Critical Fueling: VE Injection Pumps Explained

Over the last 30 years, the Cummins Diesel platform in Dodge Ram pickup trucks has utilized a few variations of fuel injection. The basic setup of the Cummins inline-six engine has remained similar, but there are small differences that can cause some confusion. In true Diesel Army fashion, we’d like to highlight all of the injection pump systems equipped on the mighty Cummins engines. This month we will discuss the VE pump.

First-generation Cummins trucks have increased in value over recent years because of their unique look and rock-solid reliability.

General Facts And Overview

The 12-valve Cummins engine was first placed in Ram pickup trucks in 1989. It was an instant success and exponentially catapulted the sales of the truck. Those first 12-valve engines were equipped with a rotary-style injection pump referred to as the VE pump. These early engines were the grandfathers of what we all see as modern-day diesel performance.

Turning up diesels to supply more fuel wasn’t a secret during this time period. Other engines, such as the 6.2-liter Chevrolet or the 6.9-liter International in Ford pickups could also be modified to gain more power.  But the difference with the Cummins was that it had a factory turbo. This made bigger performance gains possible because increasing fueling capacity also increased drive pressure on the turbocharger. This allowed for more boost that resulted in more power!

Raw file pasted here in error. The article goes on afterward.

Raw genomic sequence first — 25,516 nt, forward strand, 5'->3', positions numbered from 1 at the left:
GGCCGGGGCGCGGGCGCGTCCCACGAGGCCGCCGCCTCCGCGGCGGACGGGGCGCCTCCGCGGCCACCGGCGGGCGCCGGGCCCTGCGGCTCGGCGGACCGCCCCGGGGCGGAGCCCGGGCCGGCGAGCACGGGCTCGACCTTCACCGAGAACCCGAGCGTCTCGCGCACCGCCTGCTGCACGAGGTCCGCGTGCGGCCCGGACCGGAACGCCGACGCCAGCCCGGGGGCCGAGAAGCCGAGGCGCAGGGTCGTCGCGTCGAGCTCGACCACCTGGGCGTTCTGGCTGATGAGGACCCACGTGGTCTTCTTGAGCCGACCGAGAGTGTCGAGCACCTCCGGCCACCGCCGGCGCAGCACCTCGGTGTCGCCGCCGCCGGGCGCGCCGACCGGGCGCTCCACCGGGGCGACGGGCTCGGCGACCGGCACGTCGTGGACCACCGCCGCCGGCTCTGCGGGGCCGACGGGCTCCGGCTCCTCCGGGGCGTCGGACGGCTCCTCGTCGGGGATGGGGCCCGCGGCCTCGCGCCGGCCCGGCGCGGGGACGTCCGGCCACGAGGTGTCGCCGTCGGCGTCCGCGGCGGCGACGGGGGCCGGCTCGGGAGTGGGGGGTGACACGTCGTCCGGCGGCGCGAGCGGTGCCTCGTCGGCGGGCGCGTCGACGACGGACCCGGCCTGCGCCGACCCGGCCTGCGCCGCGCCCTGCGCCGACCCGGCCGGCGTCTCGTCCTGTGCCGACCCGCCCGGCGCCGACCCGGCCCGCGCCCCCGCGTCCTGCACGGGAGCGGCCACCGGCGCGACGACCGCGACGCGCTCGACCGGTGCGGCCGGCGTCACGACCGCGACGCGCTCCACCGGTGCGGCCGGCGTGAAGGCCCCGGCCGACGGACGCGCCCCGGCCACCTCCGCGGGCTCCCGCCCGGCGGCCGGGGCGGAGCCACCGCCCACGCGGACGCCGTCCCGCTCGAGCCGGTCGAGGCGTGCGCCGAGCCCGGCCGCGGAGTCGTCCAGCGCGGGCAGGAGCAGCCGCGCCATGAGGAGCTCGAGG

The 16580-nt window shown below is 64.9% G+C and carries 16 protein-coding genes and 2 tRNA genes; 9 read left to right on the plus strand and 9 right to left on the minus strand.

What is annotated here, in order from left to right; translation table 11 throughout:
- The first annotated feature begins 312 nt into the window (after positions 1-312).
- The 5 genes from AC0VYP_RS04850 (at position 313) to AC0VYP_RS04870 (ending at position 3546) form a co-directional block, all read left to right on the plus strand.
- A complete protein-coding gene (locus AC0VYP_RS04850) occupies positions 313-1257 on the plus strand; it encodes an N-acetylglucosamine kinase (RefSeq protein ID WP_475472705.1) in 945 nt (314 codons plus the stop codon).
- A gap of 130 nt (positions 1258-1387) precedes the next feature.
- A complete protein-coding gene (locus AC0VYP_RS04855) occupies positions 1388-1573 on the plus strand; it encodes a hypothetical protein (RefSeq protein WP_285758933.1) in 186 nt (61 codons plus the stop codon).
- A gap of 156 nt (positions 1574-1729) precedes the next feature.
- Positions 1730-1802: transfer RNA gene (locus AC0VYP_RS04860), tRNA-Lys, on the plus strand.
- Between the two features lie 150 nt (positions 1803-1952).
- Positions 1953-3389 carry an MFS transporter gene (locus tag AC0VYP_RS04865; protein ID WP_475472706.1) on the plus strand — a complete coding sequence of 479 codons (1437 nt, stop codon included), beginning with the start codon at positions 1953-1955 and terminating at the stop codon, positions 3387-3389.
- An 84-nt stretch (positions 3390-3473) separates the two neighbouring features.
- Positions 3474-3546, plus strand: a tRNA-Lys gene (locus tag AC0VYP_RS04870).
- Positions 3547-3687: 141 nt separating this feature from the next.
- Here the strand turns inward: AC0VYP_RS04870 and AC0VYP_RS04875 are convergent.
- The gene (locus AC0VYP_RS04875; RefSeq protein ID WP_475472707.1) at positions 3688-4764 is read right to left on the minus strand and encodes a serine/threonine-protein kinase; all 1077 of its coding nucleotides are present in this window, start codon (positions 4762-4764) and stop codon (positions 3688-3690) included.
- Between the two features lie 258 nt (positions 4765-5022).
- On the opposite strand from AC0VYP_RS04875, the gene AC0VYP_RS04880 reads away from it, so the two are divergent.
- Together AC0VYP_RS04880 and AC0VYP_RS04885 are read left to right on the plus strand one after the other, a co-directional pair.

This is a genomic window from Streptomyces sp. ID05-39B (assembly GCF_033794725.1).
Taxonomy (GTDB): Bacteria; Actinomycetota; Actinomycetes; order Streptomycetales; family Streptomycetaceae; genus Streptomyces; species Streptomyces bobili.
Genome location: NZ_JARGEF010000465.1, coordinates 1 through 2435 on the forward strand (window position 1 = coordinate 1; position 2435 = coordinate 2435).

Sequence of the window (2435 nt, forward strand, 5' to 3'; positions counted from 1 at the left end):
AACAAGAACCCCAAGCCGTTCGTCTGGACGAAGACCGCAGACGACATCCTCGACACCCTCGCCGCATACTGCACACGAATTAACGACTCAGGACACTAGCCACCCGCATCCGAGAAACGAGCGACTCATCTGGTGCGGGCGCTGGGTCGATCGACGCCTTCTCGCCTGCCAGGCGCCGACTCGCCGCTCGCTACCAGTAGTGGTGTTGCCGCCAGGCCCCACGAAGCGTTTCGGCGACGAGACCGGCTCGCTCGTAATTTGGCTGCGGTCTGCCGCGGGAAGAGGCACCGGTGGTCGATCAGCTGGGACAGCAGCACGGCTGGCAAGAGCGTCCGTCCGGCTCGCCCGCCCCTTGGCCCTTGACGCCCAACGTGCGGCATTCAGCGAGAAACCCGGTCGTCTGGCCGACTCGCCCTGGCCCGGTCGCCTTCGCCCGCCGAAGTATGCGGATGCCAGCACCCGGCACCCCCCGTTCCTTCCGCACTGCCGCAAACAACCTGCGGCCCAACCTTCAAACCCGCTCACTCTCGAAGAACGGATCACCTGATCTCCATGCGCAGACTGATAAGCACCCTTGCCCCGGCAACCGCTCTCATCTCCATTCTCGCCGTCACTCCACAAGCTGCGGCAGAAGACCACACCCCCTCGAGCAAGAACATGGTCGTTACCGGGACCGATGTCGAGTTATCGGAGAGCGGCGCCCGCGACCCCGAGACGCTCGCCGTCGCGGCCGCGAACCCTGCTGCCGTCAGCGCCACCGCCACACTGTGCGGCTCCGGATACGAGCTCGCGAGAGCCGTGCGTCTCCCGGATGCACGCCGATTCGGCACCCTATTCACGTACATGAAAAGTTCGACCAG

A few VE pump guys turn up to race their trucks to showcase what rotary pumps can do.

People began to realize they could fine-tune the VE pumps to make them more ideal for their intended use. These VE pumps come in a couple of forms. They first appeared in the non-intercooled engines from 1989-1991. These engines were rated at 160-horsepower, but actually made closer to 200 horsepower. In the later years, from 1991.5-1993, the engines received an intercooler, and power was backed down to a true 160 horsepower for emissions reasons. This was accomplished with smaller injectors and slight pump tweaks.

Performance Capabilities

With all the nuances of the engines and pumps out of the way, let’s discuss common modifications people perform to these injection systems. First, the fuel screw is probably the easiest adjustment to make, as it is an external adjustment. The screw is located on the back corner of the pump. With the removal of tamper covers, it can be turned up by rotating the screw inwards (clockwise) and retightening the jam nut.

The non-intercooled pumps should only be turned in around 1-1.5 turns in order to avoid a runaway situation, but the intercooled pumps can in most cases, be turned in all the way. Once you turn the screw in, you will likely have to re-adjust the idle linkage to bring the idle speed back down. An adjustment of the idle smoke setting will be needed, this is done by adjusting the tension on the diaphragm spring located on the top of the pump.

Here you can see the fuel screw. Adjustments are made by loosening the jam nut and rotating the stud inward (clockwise).